2. There is a post at HuffPo exploring if Rihanna’s new song Bitch Better Have My Money (aka #BBHMM) is a song about Reparations. You can find the lyrics to the song here.

Although my taste in music is relatively broad, it is mostly stuck in the 80’s and 90’s. As such, I will readily admit that I may be under-informed on the possible meanings of various lines in the song. However, I am baffled as to how someone could consider this a song about reparations.

If you read the piece at HuffPo, the author offers not a single line or quote from Rihanna making such a connection. The only people quoted actually talking about reparations are Azealia Banks and Ta-Nehisi Coates, neither of whom have any connection to the song. The connection #BBHMM has to reparations appears to be as tenuous as having a similar tone to the one Azealia Banks had in her recent interview with Playboy Magazine in which she discusses reparations.

If I prime you with a suggestion of reparations, lines like “Bitch better have my money” and “Pay me what you owe me, don’t act like you forgot” could be seen as connected to reparations. However, if you just read the lyrics without prompt, it is hard to find such a commentary. Again, I am open to being corrected, but the song seems pretty straightforwardly about Rihanna asserting her position as a top female performer, demanding her money (respect and recognition) and warning other artists hoping to displace her in the pantheon of top female artists that they need to check themselves.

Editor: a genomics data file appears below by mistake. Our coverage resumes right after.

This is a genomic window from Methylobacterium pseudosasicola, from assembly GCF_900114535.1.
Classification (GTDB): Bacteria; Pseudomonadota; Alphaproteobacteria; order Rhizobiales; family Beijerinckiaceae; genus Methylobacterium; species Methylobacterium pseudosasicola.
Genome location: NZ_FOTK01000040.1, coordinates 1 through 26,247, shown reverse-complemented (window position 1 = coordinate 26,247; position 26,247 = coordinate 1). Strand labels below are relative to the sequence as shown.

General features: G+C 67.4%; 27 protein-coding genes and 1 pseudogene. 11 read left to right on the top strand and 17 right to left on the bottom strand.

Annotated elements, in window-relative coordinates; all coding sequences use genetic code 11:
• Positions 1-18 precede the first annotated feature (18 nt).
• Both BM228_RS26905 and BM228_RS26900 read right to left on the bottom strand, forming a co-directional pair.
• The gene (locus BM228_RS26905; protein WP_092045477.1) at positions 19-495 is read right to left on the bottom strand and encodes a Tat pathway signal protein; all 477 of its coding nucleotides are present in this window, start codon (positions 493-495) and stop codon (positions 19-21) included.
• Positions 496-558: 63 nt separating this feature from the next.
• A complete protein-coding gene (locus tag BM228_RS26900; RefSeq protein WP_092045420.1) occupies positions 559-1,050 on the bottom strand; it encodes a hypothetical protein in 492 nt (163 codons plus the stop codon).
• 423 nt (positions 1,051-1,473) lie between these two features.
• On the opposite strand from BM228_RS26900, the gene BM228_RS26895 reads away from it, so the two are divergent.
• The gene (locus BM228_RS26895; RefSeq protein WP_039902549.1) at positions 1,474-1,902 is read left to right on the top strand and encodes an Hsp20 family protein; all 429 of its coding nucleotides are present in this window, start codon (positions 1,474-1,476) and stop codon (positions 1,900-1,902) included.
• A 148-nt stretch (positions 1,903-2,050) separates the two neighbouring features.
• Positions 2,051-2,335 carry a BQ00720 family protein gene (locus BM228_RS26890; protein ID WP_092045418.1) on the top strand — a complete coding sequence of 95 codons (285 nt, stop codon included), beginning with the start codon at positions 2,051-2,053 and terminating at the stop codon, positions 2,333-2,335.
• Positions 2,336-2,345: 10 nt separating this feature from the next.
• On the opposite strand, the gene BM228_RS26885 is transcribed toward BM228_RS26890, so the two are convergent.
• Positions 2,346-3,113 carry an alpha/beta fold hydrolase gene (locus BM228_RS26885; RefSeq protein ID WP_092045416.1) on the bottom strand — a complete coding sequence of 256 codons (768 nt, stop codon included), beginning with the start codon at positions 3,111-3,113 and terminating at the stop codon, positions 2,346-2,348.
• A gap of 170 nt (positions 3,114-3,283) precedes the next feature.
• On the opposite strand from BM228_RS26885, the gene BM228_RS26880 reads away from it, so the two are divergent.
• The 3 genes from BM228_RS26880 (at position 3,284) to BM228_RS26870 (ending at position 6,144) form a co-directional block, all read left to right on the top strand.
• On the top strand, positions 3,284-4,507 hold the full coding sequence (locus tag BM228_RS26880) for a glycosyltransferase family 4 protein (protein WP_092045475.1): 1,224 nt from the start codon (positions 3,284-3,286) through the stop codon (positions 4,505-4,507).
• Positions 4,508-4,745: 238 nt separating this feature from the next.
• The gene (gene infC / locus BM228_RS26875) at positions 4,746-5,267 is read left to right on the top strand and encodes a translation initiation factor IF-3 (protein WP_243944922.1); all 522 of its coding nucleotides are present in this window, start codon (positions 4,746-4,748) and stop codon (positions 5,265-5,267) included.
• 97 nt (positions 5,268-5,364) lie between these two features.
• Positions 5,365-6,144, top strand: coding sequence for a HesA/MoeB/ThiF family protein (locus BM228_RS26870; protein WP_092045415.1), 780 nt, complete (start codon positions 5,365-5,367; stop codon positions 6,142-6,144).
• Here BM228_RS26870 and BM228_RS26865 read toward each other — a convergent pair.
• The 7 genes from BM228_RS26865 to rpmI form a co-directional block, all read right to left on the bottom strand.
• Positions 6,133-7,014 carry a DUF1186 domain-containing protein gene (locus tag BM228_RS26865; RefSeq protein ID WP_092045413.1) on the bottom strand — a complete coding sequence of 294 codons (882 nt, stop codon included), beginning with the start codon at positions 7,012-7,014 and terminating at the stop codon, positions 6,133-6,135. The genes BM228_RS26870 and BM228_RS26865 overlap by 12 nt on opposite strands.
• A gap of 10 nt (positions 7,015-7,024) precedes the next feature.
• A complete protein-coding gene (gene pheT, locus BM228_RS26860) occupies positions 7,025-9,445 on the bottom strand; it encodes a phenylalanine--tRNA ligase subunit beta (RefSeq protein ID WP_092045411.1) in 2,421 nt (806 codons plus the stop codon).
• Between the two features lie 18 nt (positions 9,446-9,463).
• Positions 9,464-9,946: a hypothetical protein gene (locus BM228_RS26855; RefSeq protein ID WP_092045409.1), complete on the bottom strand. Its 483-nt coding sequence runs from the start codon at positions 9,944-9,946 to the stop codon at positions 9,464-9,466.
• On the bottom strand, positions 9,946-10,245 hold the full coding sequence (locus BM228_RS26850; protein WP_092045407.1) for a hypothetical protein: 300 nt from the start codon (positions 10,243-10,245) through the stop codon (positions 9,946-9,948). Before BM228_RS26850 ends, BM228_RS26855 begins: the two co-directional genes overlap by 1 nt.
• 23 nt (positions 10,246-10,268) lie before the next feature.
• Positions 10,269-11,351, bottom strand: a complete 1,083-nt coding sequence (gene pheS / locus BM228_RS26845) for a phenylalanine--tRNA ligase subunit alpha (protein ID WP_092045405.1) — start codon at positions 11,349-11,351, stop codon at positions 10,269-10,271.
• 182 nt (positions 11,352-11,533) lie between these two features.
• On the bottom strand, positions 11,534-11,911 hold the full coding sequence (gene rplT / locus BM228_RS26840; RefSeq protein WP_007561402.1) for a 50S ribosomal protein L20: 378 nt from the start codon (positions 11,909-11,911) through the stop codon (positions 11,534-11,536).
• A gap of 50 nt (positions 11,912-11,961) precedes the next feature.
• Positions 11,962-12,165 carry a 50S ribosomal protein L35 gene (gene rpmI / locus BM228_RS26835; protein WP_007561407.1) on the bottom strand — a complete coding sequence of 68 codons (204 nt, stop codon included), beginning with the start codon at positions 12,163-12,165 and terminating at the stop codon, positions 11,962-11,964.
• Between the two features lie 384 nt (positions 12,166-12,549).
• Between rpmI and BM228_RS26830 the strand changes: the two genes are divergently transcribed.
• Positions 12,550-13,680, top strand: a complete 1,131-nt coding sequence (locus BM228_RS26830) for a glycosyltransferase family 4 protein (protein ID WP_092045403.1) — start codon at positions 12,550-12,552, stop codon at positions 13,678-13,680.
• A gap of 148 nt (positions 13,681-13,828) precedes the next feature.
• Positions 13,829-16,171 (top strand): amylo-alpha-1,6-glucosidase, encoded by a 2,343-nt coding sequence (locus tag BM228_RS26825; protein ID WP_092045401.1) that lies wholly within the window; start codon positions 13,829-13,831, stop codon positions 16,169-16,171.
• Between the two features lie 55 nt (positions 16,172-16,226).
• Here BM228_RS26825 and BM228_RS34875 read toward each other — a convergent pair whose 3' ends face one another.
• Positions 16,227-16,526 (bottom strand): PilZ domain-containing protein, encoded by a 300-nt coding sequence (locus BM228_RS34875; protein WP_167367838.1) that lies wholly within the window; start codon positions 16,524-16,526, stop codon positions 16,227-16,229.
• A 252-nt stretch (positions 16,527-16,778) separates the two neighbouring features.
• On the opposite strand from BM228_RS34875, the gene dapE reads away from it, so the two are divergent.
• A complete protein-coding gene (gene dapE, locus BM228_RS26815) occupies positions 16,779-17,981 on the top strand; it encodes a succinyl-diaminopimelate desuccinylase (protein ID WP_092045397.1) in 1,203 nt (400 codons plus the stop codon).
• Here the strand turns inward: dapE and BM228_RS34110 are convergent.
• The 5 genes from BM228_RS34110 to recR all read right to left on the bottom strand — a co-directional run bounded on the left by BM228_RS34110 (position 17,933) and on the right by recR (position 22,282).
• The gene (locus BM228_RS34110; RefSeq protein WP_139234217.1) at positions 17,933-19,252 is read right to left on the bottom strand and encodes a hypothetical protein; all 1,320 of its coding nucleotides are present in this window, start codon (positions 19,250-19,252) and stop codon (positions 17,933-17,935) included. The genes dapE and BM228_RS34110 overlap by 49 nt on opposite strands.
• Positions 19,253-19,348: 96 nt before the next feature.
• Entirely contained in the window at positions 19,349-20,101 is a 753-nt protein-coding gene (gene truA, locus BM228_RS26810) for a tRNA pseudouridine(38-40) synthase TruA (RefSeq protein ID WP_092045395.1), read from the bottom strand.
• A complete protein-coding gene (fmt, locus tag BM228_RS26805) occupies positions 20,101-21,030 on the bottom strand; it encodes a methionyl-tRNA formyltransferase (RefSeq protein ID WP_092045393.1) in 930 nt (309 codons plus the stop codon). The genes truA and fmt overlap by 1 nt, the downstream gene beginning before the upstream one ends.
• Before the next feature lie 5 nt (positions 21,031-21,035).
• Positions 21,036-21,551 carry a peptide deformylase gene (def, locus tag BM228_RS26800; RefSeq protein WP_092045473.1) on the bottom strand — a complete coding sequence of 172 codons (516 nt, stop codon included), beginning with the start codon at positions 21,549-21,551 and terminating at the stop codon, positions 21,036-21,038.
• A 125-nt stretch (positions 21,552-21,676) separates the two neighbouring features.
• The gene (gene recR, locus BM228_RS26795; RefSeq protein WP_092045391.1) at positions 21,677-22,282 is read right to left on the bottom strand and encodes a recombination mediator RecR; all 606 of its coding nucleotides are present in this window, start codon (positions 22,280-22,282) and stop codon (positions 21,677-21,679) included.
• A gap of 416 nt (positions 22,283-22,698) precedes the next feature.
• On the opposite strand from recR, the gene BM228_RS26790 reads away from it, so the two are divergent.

Such a reading of her song makes much more sense and seemingly better accommodates lines like “Ballin’ bigger than LaBron” and “Louis XIII and it’s all on me, n***a you just bought a shot/ Kamikaze if you think that you gon’ knock me off the top.” Or consider this line: “Every time I drive by, I’m the only thing you’re playin'”. Again, please correct me/inform me if I am missing something, but I do not see how these lines have anything to do with reparations.

Why has this article been bugging me so much today? Because the author sets the stage with these lines:

“I also think this song is a powerful and politically charged anthem calling for reparations owed by white America for the wrongs and the legacy of slavery. …I haven’t been able to listen to the track without considering the powerful implications it has for this particular moment in popular culture. We are living in a time where it is impossible to dismiss the legacies of colonialism, slavery and violence, which shape lives and worlds in the present.”

That’s some pretty highfalutin talk. I agree that the legacies of colonialism, slavery, and violence have shaped the world in ways that justify considering radical forms of reparation. I agree that popular culture can have an important role in larger social discussion of such topics. I just don’t see how #BBHMM fits this billing. To describe the song as “powerful” and “politically charged” does a disservice to songs that are actually, you know, “powerful” and “politically charged.” And let me be clear, I’m not trying to pass judgment on the quality of the song nor Rihanna’s ability as a singer. I’m just passing judgment on the author of the post for suggesting that this song is about reparations.

You know, as I’ve typed this, I’ve been thinking about the text the author received from her “close friend and hip hop scholar”: “Can we think of bbhmm as a reparations song?” Perhaps the author of the text has something completely different in mind. For example, if I got myself worked up while giving an impassioned defense of reparations, I could see how this song may be a bit cathartic, even if it didn’t quite capture my feelings. Perhaps this is what the author of the text meant by it being a “reparations song”. But, is this song “about” reparation? I just don’t see it. Please correct me if I’m wrong.